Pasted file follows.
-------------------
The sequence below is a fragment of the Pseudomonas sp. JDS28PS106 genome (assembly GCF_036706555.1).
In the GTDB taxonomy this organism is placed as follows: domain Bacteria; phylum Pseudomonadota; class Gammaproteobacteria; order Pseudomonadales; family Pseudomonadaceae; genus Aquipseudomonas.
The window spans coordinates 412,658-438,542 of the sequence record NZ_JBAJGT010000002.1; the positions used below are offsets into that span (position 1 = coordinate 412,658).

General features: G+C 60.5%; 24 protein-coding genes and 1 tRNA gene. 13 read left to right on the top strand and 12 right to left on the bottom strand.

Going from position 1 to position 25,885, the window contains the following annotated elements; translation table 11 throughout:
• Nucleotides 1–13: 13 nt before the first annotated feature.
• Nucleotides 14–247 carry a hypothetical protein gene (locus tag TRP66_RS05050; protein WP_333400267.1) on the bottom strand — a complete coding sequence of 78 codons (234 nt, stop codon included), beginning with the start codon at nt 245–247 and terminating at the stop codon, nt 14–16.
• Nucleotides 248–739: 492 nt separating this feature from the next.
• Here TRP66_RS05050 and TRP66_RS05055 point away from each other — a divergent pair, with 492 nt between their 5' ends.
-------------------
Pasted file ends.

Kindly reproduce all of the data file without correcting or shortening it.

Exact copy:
The sequence below is a fragment of the Pseudomonas sp. JDS28PS106 genome (assembly GCF_036706555.1).
In the GTDB taxonomy this organism is placed as follows: domain Bacteria; phylum Pseudomonadota; class Gammaproteobacteria; order Pseudomonadales; family Pseudomonadaceae; genus Aquipseudomonas.
The window spans coordinates 412,658-438,542 of the sequence record NZ_JBAJGT010000002.1; the positions used below are offsets into that span (position 1 = coordinate 412,658).

General features: G+C 60.5%; 24 protein-coding genes and 1 tRNA gene. 13 read left to right on the top strand and 12 right to left on the bottom strand.

Going from position 1 to position 25,885, the window contains the following annotated elements; translation table 11 throughout:
• Nucleotides 1–13: 13 nt before the first annotated feature.
• Nucleotides 14–247 carry a hypothetical protein gene (locus tag TRP66_RS05050; protein WP_333400267.1) on the bottom strand — a complete coding sequence of 78 codons (234 nt, stop codon included), beginning with the start codon at nt 245–247 and terminating at the stop codon, nt 14–16.
• Nucleotides 248–739: 492 nt separating this feature from the next.
• Here TRP66_RS05050 and TRP66_RS05055 point away from each other — a divergent pair, with 492 nt between their 5' ends.